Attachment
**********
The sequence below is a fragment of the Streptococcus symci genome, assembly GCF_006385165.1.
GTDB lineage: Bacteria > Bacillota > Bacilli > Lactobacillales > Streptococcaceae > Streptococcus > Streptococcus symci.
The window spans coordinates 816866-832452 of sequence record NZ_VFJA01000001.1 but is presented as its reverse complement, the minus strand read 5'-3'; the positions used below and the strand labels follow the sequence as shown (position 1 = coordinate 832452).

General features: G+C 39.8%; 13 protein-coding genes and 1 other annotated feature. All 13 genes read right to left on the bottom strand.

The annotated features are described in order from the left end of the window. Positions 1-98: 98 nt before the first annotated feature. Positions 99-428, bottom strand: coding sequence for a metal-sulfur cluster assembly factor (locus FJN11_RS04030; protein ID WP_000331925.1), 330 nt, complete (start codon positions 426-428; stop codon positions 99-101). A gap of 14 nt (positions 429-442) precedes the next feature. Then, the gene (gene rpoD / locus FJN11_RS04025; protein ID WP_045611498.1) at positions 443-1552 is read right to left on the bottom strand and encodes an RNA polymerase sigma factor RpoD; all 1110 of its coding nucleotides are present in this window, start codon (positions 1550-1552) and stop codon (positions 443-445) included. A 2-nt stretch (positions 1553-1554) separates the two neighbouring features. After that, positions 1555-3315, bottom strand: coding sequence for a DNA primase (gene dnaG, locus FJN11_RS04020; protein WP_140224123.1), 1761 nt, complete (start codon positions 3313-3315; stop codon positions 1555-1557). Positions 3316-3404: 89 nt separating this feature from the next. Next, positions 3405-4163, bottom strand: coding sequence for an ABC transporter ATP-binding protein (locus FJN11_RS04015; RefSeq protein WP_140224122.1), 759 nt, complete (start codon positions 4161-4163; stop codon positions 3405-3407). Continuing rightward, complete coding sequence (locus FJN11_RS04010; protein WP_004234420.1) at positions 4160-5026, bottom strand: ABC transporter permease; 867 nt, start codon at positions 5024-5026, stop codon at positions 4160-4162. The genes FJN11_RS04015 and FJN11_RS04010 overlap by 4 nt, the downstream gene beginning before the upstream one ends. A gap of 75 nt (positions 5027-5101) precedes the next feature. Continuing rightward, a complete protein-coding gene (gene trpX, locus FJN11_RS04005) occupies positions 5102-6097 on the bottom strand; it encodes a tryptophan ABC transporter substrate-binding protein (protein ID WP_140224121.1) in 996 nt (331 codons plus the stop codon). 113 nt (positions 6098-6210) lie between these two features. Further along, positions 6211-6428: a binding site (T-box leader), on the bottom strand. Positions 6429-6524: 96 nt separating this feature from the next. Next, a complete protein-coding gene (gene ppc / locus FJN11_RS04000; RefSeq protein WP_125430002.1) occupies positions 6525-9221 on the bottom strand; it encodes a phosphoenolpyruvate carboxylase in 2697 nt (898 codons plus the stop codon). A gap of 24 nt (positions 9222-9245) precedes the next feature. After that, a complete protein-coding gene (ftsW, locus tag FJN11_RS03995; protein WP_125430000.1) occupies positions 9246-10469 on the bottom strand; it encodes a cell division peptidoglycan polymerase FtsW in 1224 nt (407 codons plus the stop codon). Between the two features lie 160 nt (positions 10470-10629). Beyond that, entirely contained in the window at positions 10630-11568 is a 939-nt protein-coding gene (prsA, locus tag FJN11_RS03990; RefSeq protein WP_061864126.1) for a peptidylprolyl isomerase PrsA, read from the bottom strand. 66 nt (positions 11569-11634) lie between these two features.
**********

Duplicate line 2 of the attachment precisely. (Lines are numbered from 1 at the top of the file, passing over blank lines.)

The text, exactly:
GTDB lineage: Bacteria > Bacillota > Bacilli > Lactobacillales > Streptococcaceae > Streptococcus > Streptococcus symci.